Tuesday, September 18, 2012

Gyllenhaal and Pena Star in End of Watch

End of Watch is a gritty police drama that follows the lives of two patrol officers played authentically by Jake Gyllenhaal and Michael Pena.

Gyllenhaal, who is an executive producer and Pena play bonded for life partners Brian Taylor and Mike Zavala, respectively. The two document their daily activities via a video camera as they patrol the streets of South Central.

Their mission as police officers is not only to protect and serve, but to also have each other’s back to make sure they both make it home at the End of Watch.

The raw action is in your face and the stories and situations aren’t very pretty. The officers have formed a bond that allows them to function as a unit in the face of danger, knowing full well, at any moment, they could be called on to lay down their lives.  The movie takes the audience into the city’s darkest, most violent streets and back alleys,
and the brave men and women patrolling them.

The movie is written, produced and directed by Michael Ayer (Training Day), who is no stranger to LAPD based gritting dramas. Ayer moved to the mean streets of LA as a teenager. The experiences of his youth helped shape his artistic vision and his inside knowledge and affection for the culture of Los Angeles can be seen throughout his work.

I caught up with Gyllenhaal (JG), Pena (MP) and Ayer (DA) to talk about the making of the film, set for nationwide release on Sept. 21. 

Q: How long did you do research for this film and what did you do to prepare?

JG: We spent five months on the streets with LAPD. We did ride-alongs. We did fight training. After five months of being around the community, it changed my life. My life as a person changed. This was a once in a lifetime experience.

MP: Well, actually we didn’t do fight training. We did sparring. That’s a lot different from fight training.

JG: Yeah, it is. I got beat up.

Q:  Was this like a boyhood cop and robbers dream for you?

MP: This is a movie I hold close to my heart. It’s not often you get characters like this.   It’s our movie. You don’t always get that.

Q: Was there a lot of rehearsal to prepare?

MP: We did  a lot of rehearsals to know what it’s like to be in the inner city.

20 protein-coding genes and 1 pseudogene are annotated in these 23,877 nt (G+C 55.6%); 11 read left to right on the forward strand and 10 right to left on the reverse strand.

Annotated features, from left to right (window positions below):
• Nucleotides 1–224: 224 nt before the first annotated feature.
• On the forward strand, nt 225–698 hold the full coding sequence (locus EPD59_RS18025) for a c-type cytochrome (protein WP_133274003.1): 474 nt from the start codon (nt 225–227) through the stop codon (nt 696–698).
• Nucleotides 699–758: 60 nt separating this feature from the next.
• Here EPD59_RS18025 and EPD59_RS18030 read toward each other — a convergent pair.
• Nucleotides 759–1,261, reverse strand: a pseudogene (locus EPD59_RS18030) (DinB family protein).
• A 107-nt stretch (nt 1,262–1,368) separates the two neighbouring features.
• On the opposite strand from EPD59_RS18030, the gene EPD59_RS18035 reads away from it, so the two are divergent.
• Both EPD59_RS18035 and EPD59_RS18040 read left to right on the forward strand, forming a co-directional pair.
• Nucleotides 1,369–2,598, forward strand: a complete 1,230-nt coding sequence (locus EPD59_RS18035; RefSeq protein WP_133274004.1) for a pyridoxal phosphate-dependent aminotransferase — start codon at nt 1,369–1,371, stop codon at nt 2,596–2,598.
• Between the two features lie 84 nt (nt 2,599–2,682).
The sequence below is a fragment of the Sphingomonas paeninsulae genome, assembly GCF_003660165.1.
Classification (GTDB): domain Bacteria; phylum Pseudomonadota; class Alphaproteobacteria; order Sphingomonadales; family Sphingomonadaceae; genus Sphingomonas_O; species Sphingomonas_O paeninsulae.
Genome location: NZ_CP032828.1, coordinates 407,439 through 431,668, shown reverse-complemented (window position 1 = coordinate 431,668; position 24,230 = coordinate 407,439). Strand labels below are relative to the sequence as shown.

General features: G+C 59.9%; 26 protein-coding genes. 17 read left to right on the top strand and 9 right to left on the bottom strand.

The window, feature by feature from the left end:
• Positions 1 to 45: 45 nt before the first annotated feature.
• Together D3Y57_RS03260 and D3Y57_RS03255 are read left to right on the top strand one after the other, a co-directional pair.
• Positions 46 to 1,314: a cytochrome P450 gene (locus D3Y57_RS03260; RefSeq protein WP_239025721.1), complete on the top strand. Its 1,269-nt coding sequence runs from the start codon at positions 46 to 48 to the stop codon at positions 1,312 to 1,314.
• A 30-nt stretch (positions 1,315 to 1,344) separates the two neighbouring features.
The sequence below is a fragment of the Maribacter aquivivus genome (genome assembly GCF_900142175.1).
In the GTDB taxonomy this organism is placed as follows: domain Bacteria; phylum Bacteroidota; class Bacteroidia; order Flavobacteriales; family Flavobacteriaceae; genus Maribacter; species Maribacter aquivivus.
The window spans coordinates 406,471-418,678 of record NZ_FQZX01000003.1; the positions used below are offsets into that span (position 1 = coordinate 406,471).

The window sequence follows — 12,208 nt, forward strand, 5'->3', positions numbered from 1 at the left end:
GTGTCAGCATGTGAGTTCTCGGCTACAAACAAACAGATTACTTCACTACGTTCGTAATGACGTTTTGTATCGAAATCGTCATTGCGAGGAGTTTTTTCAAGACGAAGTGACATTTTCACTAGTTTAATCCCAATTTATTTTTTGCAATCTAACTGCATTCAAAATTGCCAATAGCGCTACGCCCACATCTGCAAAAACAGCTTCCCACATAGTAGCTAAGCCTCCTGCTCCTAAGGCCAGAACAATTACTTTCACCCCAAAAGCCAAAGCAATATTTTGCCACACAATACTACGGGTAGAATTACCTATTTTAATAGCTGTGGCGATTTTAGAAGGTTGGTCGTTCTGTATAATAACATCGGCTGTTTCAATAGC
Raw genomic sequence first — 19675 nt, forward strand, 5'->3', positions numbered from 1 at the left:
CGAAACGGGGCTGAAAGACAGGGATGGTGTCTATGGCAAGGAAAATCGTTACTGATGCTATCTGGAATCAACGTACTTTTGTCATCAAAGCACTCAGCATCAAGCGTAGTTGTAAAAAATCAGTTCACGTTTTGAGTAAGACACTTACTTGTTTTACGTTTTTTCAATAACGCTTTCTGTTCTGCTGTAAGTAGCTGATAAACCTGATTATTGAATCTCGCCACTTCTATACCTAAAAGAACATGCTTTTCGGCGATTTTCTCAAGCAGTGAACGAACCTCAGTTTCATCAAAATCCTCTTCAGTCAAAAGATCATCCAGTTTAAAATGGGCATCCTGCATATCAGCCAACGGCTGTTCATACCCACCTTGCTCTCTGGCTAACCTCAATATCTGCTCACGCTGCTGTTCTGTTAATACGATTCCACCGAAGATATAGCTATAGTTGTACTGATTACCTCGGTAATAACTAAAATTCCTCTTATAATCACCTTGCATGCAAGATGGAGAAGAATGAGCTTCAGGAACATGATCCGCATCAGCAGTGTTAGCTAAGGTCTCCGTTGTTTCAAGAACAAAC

JG:  David Ayer (the director) actually grew up as a white kid in South Central. He was raised in Hispanic culture. 

Q: What was your relationship while shooting the film?

MP:  We are completely different people. The first two months was difficult. The two months helpedme train in the streets and to do the fighting, um, sparring training.
Soon it became, you know, like chill. It wasn’t this Hollywood thing. It was such an experience.

Q: How long was the shoot?

MP: We shot in 22 days.  We shot in dangerous neighborhoods

Q: Describe some of those moments.

JG: There was a time I was lone. Michael had left just 15 minutes before because he needed to go get his son. There was some sort of shooting. When we got there we realized someone had thrown rocks through a window, but it looked like gunshots. We got a call about a stolen vehicle when it ran right past us.  So, it ended up on the tracks and a train was coming. I was thinking, “Am I in a Denzel Washington movie?”  They had to move the stolen vehicle off the track. I mean, it was literally 30 seconds out before the train would have hit.

Q: So, talk about the ride-alongs.

JG: The first one I went on somebody was murdered. I went on ride-alongs where there was domestic violence and stolen vehicles. One time there was a domestic violence call between two dudes.

MP: I saw someone who was shot in the face.

Q: Your thought about police officers.

MP: You have officers who really want to take care of the neighborhood.  The criminals are a small part of it.

Q: Jake, talk about your experience making the film.

JG:  This movie was from the moment I started….it was like…well, I first met David (Ayer) his wife was cooking me a meal, the kids were running around, friends were around. This movie changed my life. It was such a family to me.  The culture was so inspiring.

Q: What do you think people will take away from the film?

MP: Maybe people will appreciate cops a bit more. 


Q: David, this is an interesting film.

DA: This is cops filming themselves. I had never seen that before.

Q: David, why did you want to tell this story?

DA: (he turns to his friend, Jamie, who for eight years used to work the gang division in South Central) I did it for this guy, he says pointing to Jamie. This guy right here is why I did it. He worked gangs for eight years. He worked it with a friend of his named Darren, who was black. He got grief. He was told he’s not supposed to work with a black copy. Jamie didn’t care. He’s cool! 

Q: Who are you in all this?

DA: I grew up in South Central. I used to run from the cops. I got beat black and blue from LAPD.

Q: The partnership in the movie is white/Hispanic.

DA:  My wife is Mexican. It’s a culture. I’m familiar with the culture. It’s the changing  face of LAPD.

Q: You seem to have an affinity for this kind of film.

DA: I hope I can hang up my LAPD. I want to do a hardcore gangsta movie with no cops in it.

Q: What do you hear from police officers about the film?

DA: They say, finally somebody got it right.

Produced by John Lesher, Nigel Sinclair and Matt Jackson, with a cast headed by Jake
Gyllenhaal and Michael Peña, and featuring Anna Kendrick, America Ferrera, Cody Horn, Natalie Martinez, and Frank Grillo, END OF WATCH (Open Road) is a powerful story of family, friendship, love, honor and courage.

End of Watch is RATED R.

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